Are there any pythonic solution for estimating the number of ICA components (ICAsso, BIC, laplacian methods…) that I could use with combination with nilearns CanICA? I’m looking for something similar to what melodic is providing - an automatic estimation of the optimal lower dimensionality. Any pointers would be very much appreciated.
BTW this is a nice summary of this topic across programming languages: https://www.researchgate.net/post/How_do_I_estimate_the_number_of_ICs_after_ICA_decomposition
I don’t know whether this answers your question, but we used a cross-validation approach to a related question: how many PCs should you include in a noise regressor pool, to denoise task-based fMRI data.
This was done by keeping aside some data in each round and checking to see when prediction of these data reached an optimum. Details here: http://journal.frontiersin.org/article/10.3389/fnins.2013.00247/full, with code available in Matlab (sorry…).
I imagine a similar approach could be used with canICA. If applied to rsfMRI, you would have to consider what exactly you are trying to predict, because predicting voxel time-series is probably out of the question, in contrast to the task-based fMRI case.
I want to use it for quality control - without the need to know what model people will want to fit to the data. That’s why cross-validation scheme would not work.
I found an interesting bootstrapping solution http://journals.plos.org/plosone/article?id=10.1371/journal.pone.0094943,
but I’m afraid it would be prohibitevely slow for my application (multiband data, looking at artefacts that are partially outside of the brain…). There is some work to speed it up, but it involves temporal filtering and downsampling which I would like to avoid (because I’m interested in describing raw data).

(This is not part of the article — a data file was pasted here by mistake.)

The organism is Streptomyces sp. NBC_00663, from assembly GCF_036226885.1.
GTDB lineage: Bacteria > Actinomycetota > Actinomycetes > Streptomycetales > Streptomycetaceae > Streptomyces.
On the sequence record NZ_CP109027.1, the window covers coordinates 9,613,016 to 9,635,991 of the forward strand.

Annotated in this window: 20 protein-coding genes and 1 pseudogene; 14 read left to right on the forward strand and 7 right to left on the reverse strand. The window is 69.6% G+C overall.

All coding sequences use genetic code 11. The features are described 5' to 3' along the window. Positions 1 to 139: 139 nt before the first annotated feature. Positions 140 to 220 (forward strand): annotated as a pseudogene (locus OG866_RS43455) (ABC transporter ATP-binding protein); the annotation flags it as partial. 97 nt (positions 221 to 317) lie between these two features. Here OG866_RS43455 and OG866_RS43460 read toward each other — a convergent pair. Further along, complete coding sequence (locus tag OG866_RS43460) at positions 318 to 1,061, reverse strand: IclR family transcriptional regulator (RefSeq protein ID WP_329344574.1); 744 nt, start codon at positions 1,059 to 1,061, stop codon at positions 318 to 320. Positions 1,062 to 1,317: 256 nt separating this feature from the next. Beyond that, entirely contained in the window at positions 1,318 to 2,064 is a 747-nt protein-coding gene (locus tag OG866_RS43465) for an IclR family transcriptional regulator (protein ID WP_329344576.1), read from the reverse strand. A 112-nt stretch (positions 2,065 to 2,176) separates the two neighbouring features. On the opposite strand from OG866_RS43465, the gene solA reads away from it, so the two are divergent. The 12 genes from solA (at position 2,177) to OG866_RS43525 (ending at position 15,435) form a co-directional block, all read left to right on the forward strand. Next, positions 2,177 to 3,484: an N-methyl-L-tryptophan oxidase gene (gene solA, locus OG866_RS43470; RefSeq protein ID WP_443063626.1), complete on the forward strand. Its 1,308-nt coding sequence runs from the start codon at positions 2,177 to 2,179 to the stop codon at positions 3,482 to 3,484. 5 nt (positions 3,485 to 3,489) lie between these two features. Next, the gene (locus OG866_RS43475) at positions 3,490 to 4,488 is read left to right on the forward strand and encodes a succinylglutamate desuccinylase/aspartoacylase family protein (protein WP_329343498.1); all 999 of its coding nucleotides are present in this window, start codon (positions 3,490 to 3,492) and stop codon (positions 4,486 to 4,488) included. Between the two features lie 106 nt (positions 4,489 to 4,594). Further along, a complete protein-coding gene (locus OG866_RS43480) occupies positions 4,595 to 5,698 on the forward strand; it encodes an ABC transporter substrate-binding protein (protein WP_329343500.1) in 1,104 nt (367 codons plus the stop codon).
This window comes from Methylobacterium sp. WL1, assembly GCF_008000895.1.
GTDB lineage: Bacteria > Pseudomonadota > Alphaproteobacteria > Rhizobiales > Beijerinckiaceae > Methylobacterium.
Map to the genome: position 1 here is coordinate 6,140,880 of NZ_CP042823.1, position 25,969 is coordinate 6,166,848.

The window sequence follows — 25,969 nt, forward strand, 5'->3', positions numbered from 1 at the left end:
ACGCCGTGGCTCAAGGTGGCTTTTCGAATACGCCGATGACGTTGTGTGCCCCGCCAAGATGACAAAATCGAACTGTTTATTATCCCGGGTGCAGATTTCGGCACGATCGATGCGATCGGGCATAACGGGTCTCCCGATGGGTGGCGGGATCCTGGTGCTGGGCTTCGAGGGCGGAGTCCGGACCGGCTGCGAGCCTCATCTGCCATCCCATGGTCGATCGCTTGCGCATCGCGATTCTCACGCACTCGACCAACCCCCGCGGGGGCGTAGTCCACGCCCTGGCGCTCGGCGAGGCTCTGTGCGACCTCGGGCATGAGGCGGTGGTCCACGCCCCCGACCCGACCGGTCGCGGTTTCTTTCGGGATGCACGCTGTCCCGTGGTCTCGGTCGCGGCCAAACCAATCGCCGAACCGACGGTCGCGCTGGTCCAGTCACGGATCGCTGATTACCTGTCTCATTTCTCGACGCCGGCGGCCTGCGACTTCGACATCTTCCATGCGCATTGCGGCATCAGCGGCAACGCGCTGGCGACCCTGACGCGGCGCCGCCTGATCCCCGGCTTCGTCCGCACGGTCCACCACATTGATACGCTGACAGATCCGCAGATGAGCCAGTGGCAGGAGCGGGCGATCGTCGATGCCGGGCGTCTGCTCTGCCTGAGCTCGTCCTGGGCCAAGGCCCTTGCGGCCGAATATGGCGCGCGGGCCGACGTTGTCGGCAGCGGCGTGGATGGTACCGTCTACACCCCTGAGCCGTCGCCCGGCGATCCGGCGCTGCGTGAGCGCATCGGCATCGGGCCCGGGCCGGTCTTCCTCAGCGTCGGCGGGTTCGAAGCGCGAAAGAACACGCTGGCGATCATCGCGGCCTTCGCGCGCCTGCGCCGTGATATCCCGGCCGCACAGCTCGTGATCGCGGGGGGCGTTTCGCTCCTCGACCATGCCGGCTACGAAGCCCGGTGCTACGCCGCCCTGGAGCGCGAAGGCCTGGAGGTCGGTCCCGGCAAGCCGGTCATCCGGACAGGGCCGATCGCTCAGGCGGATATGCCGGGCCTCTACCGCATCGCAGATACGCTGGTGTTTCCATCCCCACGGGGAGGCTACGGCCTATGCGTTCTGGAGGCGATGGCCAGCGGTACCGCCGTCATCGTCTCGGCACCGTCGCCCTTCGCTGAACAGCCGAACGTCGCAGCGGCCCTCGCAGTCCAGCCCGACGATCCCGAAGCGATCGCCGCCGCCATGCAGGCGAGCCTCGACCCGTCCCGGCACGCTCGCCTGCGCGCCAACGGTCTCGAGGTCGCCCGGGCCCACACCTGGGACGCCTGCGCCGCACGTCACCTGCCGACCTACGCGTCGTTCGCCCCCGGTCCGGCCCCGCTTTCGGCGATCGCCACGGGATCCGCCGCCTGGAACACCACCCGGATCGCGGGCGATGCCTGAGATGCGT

On a more practical note I’m not aware of any python based methods for estimating the optimal number of ICA components.
No, nilearn doesn’t provide BIC or other variants. We could, it’s pretty easy to implement, but I don’t believe at all that it is providing a useful or meaningful number. Even the authors of the original papers using these methods no longer set the dimensionality in such way. ICAsso or bootstrap are more interesting approaches, but they are costly.
My rule of thumb is that the more the data, the larger the number, starting with 20 to 30 components for single-subject data, and moving up to one or two hundred for large groups. But that really depends on how you’re going to use the results of the ICA. Also, I don’t want to code that rule of thumb in nilearn in any way, because then people are going to start using it as if it was something correct or optimal, while it really is not.
Thanks for your reply.
In my application, I am trying to visualize noise components derived from raw data. As you can imagine the optimal number of components will depend on the length of the scan, TR, type of task and nature of artefacts. I don’t think that setting the number of components to a fixed value in this application would be the best way to go. A data driven heuristic (even if noisy or biased) would be more informative.
Do you know of any example implementation of MDL for assessing optimal component number (in python)?
I agree that a good choice of number of component will depend on the richness of the data. I am not at all convinced that MDL is optimal in any way. And when you say MDL, you really mean Melodic’s implementation of MDL, and not the textbook MDL which isn’t applicable to fMRI. I’ve seen Melodic blow on some data, giving number of components as large as the data. I don’t think that you’ll find the MDL that you’re thinking about in anything else than Melodic. It’s not something very principled nor does it solve well any problem, so it has enjoyed limited success.
What I would do these days is stick to a very simple heuristic that is costless, easy to code, and easy to understand. Mind you, this is not what I would have replied years ago: in the original CanICA paper, we had a sophisticated bootstrap approach that worked quite well, but was terribly costly. It’s just that, these days, I believe that selecting the number of components is an imperfect art, that heuristics will get things wrong, so we might as well have simple ones.
I can suggest either taking a number of component that is related to the log of the number of data points (that’s like a cheap AIC/BIC). Or I can suggest taking a number of components to explain a fraction of the variance, eg 90%.